Getting the lead out just got easier – and it’s the law

jigs ice fishing          Free fishing sinkers and jigs were handed around the table at the annual meeting of the Minnehonk Lake Association a couple weeks ago. I didn’t take any because I’ve already swapped out my lead sinkers and jigs for those that don’t kill loons and other critters.

If you haven’t gotten around to that yet, I’ve got good news. And you ought to be paying attention because larger lead sinkers and jigs will be illegal soon.

Maine’s Fish-Lead Free campaign is a partnership between Maine’s Department of Inland Fisheries and Wildlife, Maine Audubon, Maine B.A.S.S. Nation, Sportsman’s Alliance of Maine, and Maine Lakes Society. The campaign, over the next two years, plans to add at least 150 community groups to the effort. A website and social media campaign, informational material, and events will be part of the aggressive campaign. They also hope to establish 20 tackle exchanges throughout the state, with enough lead-free tackle for 2,000 anglers.

Of course, 2,000 anglers, while a good start on getting all of Maine’s fisher folk free of lead, falls far short of the 350,000 who fish in Maine. You will be lucky if you are able to grab some of these free lead-free sinkers and jigs, but it’ll be most likely up to you to rid yourself of lead.

And here’s why you should do that. YOU ARE FISHING WITH TOXIC WASTE!

I learned the hard way just how bad this can be when I tried to assist with the rescue of a loon that was struggling in the water directly behind my house. We made a mighty effort but that loon died of lead poisoning.

jigs lead free            And that’s why, after working to limit Maine’s 2002 lead ban to sinkers of one-half ounce or less, I testified last year in favor of a new more comprehensive law. The sinker that killed the loon behind my house weighed 5/8 of an ounce. I felt like I’d killed that loon myself.

The new law strengthened the ban on lead sinkers by including both the use and sale of lead sinkers and jigs. The new law bans the use and sale of lead sinkers up to one ounce and bare lead-headed jigs up to 2 ½ inches long. The ban on jigs is phased in. Sales are banned starting in September 2016 and use in September 2017.

The phase-in was a concession to bass anglers who initially opposed the bill, but stepped up to support it with the phase-in and the change that applies the ban only to bare-headed jigs.

It’s my hope that anglers won’t wait for the law to kick in. Susan Gallo, Audubon’s outstanding Maine Loon Project Director, reports that, “We collected as many loons that died from lead poisoning in the eleven years after the ban on small lead sinkers went into effect (in 2002), as during the eleven years before the ban.”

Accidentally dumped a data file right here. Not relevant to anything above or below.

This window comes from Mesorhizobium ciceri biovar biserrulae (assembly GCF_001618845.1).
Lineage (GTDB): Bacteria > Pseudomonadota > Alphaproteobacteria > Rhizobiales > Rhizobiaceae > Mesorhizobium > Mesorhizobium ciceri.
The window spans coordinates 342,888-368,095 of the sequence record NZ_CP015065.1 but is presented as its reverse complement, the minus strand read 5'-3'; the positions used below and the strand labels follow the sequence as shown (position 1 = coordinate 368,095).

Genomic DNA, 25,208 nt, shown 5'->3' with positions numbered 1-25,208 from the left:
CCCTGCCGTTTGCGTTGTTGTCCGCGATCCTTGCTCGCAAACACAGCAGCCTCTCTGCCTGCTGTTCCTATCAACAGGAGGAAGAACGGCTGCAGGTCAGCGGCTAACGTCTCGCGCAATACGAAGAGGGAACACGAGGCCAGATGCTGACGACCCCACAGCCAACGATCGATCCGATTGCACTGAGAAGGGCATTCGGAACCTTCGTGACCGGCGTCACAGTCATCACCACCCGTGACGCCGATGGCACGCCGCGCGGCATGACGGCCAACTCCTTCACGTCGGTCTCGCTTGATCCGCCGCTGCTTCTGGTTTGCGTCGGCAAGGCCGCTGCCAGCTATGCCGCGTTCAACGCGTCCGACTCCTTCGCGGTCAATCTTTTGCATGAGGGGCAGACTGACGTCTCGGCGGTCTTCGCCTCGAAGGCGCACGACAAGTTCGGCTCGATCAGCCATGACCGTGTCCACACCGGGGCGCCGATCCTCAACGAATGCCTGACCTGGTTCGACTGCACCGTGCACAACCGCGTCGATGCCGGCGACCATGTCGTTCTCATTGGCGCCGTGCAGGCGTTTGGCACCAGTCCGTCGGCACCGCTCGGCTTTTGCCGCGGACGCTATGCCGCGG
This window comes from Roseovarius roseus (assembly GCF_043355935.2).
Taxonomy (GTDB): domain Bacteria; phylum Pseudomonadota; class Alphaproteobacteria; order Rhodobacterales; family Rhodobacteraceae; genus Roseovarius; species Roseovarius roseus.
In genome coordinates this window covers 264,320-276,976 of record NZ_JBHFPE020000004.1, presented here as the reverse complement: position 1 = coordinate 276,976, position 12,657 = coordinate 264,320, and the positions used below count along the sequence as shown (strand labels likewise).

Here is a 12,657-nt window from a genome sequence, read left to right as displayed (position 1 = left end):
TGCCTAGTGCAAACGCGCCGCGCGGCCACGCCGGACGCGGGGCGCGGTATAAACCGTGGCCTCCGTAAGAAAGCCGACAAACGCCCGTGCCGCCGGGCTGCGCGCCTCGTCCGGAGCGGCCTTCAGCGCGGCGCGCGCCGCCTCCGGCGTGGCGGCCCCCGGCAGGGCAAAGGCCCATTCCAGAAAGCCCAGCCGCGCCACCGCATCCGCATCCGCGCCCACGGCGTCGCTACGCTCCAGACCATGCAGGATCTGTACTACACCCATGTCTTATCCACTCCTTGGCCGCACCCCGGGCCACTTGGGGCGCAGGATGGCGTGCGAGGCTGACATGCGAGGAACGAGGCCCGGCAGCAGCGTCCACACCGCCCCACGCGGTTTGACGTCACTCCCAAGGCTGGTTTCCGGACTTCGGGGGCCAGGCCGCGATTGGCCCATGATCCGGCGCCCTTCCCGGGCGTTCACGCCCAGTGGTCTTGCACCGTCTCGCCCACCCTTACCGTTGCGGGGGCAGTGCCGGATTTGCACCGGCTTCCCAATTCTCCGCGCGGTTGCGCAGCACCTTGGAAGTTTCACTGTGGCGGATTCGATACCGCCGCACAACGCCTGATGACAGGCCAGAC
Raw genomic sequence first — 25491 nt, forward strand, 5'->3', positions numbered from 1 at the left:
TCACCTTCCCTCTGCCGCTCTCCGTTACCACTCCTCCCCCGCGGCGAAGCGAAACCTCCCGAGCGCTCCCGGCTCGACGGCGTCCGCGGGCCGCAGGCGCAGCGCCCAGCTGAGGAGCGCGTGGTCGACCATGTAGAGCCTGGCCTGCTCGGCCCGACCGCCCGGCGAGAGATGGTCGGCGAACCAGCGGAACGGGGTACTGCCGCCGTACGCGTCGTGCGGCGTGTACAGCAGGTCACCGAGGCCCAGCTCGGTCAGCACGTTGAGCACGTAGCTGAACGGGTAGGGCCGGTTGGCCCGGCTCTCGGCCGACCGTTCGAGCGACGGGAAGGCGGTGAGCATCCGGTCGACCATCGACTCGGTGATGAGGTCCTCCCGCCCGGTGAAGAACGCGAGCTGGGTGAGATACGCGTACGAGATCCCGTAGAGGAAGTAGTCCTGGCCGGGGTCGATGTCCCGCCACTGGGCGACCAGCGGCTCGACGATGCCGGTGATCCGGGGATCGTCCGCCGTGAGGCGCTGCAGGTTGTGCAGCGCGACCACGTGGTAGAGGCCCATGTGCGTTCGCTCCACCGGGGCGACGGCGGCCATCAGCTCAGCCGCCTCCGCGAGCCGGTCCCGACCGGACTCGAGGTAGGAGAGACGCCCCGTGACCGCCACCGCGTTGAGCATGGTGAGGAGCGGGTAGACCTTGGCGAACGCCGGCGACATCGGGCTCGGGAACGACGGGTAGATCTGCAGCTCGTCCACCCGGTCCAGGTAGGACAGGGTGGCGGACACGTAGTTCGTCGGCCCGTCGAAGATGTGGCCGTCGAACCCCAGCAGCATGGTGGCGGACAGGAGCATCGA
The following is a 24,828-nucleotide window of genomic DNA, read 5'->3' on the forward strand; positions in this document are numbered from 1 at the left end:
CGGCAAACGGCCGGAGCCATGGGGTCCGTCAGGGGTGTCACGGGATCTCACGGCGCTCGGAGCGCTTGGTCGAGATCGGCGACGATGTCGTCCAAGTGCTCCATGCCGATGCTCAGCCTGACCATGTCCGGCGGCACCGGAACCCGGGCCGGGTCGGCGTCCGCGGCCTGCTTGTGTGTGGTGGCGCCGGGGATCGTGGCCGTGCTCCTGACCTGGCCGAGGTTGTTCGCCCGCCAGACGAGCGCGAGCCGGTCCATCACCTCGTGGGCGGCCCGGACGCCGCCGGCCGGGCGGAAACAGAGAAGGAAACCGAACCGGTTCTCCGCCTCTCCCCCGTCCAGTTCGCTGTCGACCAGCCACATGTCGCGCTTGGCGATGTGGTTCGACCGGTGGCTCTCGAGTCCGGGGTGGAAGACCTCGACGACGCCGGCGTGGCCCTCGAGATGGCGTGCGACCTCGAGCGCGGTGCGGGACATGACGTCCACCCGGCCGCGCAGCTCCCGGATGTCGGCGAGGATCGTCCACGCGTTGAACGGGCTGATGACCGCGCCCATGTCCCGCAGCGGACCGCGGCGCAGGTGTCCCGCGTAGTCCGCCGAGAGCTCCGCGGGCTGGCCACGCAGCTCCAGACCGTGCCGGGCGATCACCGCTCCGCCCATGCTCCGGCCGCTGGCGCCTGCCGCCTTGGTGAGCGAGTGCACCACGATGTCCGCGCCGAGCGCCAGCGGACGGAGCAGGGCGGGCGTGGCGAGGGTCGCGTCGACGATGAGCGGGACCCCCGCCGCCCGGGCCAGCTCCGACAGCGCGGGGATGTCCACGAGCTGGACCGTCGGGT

We’ll be killing loons and other critters for a long time, even after we stop using lead sinkers and jigs. Trust me, you don’t want to hold a dying loon in your arms, knowing your intransigence in getting lead out of your tackle box may have killed that wonderful bird.

Since 2002, most retailers have begun selling lead-free fishing gear including LL Bean, Kittery Trading Post, Cabela’s, and Dick’s.

“No one cares more about the environment than those who recreate or make their living in it,” says Steven Wilson, President of Maine B.A.S.S. Nation.

Let’s prove Steve right. It’s time, my fishing friends. Go lead free, today!

 

George Smith

About George Smith

George stepped down at the end of 2010 after 18 years as the executive director of the Sportsman’s Alliance of Maine to write full time. He writes a weekly editorial page column in the Kennebec Journal and Waterville Morning Sentinel, a weekly travel column in those same newspapers (with his wife Linda), monthly columns in The Maine Sportsman magazine, two outdoor news blogs (one on his website, georgesmithmaine.com, and one on the website of the Bangor Daily News), and special columns for many publications and newsletters. George also hosts, with Harry Vanderweide, a TV talk show called Wildfire, now in its 13th year and focused on hunting, fishing, environmental, and conservation issues. The show is owned and produced by Maine Audubon and seen on its website as well as on the Time Warner cable TV station throughout the state.